In poking around online to write Wednesday’s post about why Bill Murray voiced Garfield in the live-action movie, I found that he’d also done so in a sequel, Garfield: A Tale of Two Kitties. I don’t actually remember this movie hitting theaters, but it apparently did — and consequently gave everyone involved something to answer for in the afterlife. (Pam from the British Office, did you lose a bet?) The cast list includes short descriptions of what character each actor played, and the one for the one Tim Curry voiced used a word I’d never seen before.
deuteragonist (doo-tə-RAH-gə-nist) — noun: 1. the character second in importance to the protagonist in classical Greek drama. 2. a person who serves as a foil to another.Yup. Some Wikipedia editor saw fit to link Garfield: A Tale of Two Kitties with Greek drama.
Now, in college I took all but one course needed to get a classics minor — a feat that I consider all the more impressive because I did it accidentally. By the time I realized, the admins had already told me that I needed to graduate and move the hell on. I’d like to think that if I had taken that one last course, I’d have learned what deuteragonist means from a source other than Garfield. Oh well. I had at least taken enough to know what the word meant without having to look it up. The Greek deuter means “second,” while agonistes means “actor” or “combatant.”
(That first part would be easy to remember if Deuteronomy were the second book of the Bible, but it’s not. Wikipedia explains that the name Deuteronomy, “second law,” comes from a bad translation of the Hebrew phrase mishneh ha-torah ha-zot, “a copy of this law,” which appears in Deuteronomy 17:18. Misnomer or not, Deuteronomy still seems like a better title than the Hebrew name, Devarim, which just translates to “words,” which is the worst and vaguest title for a book ever.)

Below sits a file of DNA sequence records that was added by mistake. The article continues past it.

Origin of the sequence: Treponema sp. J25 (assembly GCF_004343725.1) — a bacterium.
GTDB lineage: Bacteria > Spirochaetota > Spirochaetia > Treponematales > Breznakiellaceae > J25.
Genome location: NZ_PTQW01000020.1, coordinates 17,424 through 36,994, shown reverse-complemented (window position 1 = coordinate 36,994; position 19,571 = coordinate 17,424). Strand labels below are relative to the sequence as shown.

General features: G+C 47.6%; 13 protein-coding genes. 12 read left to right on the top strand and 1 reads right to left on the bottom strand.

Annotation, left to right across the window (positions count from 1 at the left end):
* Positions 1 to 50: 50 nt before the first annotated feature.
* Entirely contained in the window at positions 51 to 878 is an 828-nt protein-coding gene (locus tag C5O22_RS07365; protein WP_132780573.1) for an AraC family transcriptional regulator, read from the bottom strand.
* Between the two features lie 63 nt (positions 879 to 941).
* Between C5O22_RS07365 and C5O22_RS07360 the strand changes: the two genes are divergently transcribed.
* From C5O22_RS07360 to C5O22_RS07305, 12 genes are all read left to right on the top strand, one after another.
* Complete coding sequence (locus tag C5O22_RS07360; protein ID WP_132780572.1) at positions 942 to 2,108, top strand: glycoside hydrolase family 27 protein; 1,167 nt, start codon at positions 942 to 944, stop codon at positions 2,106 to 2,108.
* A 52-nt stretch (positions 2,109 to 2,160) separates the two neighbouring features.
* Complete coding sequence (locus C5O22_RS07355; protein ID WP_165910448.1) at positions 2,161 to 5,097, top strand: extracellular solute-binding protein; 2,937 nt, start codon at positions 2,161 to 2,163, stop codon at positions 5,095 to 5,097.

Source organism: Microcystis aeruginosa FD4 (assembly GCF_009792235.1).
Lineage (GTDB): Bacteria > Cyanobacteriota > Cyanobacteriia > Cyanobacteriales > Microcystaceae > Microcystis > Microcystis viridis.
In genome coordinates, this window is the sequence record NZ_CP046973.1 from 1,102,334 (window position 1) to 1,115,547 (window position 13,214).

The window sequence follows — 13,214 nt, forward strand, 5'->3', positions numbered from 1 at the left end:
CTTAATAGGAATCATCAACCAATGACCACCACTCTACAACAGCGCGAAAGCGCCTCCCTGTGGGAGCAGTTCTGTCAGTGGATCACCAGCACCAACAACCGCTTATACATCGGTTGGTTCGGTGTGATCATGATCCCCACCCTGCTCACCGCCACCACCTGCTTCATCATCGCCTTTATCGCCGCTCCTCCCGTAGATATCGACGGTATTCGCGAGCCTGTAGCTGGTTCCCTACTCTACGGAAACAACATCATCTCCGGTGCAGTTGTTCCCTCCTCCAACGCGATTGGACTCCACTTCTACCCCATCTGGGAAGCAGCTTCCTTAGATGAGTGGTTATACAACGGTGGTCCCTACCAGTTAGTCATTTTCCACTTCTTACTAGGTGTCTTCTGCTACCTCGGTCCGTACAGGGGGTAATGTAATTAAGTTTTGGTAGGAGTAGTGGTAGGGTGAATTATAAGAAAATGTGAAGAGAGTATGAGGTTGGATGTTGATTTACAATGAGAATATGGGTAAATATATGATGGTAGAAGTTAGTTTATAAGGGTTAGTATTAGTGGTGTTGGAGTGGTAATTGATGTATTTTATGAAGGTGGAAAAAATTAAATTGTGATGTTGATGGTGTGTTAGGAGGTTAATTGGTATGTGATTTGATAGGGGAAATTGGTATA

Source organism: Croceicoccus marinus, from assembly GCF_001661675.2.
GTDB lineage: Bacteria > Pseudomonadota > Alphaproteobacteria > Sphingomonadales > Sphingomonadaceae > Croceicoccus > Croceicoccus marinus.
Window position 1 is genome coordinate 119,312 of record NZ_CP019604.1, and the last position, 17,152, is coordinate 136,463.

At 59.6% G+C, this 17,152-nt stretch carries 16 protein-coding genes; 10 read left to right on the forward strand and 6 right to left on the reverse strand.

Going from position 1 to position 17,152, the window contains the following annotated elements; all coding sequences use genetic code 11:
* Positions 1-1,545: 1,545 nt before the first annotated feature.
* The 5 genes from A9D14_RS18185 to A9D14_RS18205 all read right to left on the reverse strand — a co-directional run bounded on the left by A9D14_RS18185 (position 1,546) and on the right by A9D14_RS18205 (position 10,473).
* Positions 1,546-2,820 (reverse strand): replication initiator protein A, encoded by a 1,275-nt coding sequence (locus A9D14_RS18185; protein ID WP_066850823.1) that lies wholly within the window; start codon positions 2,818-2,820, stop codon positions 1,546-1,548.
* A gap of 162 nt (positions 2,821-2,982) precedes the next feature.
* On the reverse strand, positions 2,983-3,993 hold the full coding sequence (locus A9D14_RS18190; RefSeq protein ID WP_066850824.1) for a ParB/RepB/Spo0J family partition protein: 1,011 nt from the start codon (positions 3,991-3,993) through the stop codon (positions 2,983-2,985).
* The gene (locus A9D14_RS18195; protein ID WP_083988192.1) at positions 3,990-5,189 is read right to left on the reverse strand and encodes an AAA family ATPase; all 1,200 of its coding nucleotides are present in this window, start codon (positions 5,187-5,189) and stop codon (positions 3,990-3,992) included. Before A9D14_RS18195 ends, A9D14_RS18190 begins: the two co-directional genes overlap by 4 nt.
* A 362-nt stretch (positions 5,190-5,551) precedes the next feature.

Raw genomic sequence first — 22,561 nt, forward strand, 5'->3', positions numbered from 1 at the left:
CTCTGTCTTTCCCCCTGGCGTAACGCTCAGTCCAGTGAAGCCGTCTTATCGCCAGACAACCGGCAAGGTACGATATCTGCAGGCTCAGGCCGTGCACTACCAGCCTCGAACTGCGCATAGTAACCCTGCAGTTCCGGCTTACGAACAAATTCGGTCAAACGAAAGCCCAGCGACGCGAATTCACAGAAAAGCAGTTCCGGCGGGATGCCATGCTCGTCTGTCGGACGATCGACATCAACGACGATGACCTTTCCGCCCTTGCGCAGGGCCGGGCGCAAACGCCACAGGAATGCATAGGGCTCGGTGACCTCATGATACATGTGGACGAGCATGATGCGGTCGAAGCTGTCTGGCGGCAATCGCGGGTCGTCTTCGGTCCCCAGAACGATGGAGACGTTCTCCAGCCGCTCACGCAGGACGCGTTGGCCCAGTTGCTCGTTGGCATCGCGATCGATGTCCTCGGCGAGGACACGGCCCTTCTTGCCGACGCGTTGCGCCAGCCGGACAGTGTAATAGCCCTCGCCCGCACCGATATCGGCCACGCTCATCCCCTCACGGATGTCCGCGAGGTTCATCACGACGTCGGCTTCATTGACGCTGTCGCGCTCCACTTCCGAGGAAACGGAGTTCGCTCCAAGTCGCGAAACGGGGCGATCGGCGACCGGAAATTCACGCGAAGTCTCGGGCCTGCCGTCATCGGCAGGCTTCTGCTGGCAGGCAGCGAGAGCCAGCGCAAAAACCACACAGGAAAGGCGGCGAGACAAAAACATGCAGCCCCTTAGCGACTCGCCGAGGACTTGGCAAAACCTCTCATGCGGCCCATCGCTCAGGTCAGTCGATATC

The Wikipedia page for deuteragonist mixes high and low culture in a way that rivals me learning about deuteragonists from Garfield: A Tale of Two Kitties. (The film itself is a bastardization of The Prince and the Pauper. Ghost of Mark Twain, you have some haunting to do.) After explaining the importance of deuteragonists in Greek drama, the article goes on to cite various famous characters who have played this role. In order: Jocasta in Oedipus Rex, Jim in The Adventures of Huckleberry Finn, Dib in Invader Zim, Zuko in Avatar: The Last Airbender, some dick I’ve never heard of in an anime that plays on Adult Swim at like 4 a.m., Obi-Wan Kenobi in Star Wars and finally Aldous Snow in Get Him to the Greek.
Once more, and certainly not for the final time: Way to go, internet.
Previous strange and wonderful words:
- adulterine, ageusia, ambeer, anosmia
- barrack, bissextile, bloofer, breastsummer
- catholicon, cecaelia, couvade, cranberry morpheme, crwth, cummingtonite
- deasil, decussate, dingle
- eidolon, epeolatry, epopt, espalier, etui
- fabiform, fissilingual, Föhnkrankheit, folderol, froward
- gallinipper, grandgore, grue, gyaru
- hippopotomonstrosesquipedaliophobia, honorificabilitudinitatibus
- itaiitai, ignivomous
- jabroni, jamais vu, jehu, jumentous
- kaffir, kakopygian, knipperdollin
- leman, lemniscate, limnovore, linsey-woolsey, longicorn
- malacia, milt, mongo
- nef, nihilartikel, nobiliary particle, nosism
- ooglification, orchidectomy, ordured, orf
- pace, pareidolia, pavonated, petrichor, pismire, pong, puggle, purse
- quacksalver, quagga, qualtagh, quidnunc
- ronion, roynish, rubirosa
- salmagundi, scrutator, seneschal, shebang, sinople, stevedore, suovetaurilia
- tergiversate, thagomizer, thon, tiffin, tittery-whoppet, tmesis, toby, tyro
- ucalegon, ultramontane
- veneficial, verdigris, vespertilionine, vinegeroon
- williwaw, witzelsucht, wooper looper
- xenodocheionology, xyster
- yazoo, ypsiliform, yoink
- zanjero, zenzizenzizenzic, zinnober, zugzwang